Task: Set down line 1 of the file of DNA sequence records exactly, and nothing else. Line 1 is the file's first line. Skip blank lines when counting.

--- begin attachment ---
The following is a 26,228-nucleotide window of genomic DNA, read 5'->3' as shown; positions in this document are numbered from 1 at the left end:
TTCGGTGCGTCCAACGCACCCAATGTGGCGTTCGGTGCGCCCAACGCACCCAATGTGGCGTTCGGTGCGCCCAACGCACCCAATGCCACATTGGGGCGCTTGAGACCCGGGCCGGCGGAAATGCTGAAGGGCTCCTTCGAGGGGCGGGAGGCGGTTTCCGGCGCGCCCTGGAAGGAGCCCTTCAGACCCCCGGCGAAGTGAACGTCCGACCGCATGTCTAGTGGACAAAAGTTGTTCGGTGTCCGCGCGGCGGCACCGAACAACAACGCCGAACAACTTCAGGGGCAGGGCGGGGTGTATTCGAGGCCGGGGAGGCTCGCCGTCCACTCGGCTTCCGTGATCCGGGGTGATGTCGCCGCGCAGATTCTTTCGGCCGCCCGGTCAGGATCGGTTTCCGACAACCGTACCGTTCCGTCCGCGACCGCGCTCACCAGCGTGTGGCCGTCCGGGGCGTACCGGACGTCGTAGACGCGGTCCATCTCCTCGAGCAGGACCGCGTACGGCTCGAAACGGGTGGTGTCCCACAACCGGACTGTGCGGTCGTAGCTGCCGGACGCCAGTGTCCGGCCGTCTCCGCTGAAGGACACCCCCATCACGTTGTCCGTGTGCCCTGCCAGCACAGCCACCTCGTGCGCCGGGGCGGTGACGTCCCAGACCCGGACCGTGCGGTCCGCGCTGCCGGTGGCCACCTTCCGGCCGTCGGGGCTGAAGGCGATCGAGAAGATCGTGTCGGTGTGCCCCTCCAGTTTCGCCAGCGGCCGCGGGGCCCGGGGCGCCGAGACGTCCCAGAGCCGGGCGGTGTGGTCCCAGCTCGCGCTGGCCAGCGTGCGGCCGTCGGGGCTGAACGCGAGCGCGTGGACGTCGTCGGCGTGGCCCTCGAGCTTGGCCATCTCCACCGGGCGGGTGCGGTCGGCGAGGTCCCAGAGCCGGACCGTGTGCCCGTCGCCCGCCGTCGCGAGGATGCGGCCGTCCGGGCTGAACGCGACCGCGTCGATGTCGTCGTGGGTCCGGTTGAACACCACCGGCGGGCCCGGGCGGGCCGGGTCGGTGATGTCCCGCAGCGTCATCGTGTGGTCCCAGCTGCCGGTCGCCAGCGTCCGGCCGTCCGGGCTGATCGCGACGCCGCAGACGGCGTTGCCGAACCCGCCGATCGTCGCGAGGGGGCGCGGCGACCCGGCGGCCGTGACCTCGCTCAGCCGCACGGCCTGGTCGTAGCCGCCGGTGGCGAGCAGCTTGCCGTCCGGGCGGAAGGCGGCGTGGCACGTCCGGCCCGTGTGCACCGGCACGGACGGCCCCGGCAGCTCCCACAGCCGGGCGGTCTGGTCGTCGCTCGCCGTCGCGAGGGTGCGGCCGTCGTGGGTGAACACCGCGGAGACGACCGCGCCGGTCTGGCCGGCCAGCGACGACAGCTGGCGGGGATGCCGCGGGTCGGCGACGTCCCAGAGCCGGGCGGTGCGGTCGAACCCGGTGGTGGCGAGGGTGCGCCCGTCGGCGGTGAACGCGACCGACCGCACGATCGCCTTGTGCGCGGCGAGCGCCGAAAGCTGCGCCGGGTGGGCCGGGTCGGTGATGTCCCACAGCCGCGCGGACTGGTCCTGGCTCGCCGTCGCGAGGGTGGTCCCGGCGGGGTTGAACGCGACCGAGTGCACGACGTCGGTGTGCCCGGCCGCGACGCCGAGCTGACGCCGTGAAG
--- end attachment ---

The following is a 26,228-nucleotide window of genomic DNA, read 5'->3' as shown; positions in this document are numbered from 1 at the left end: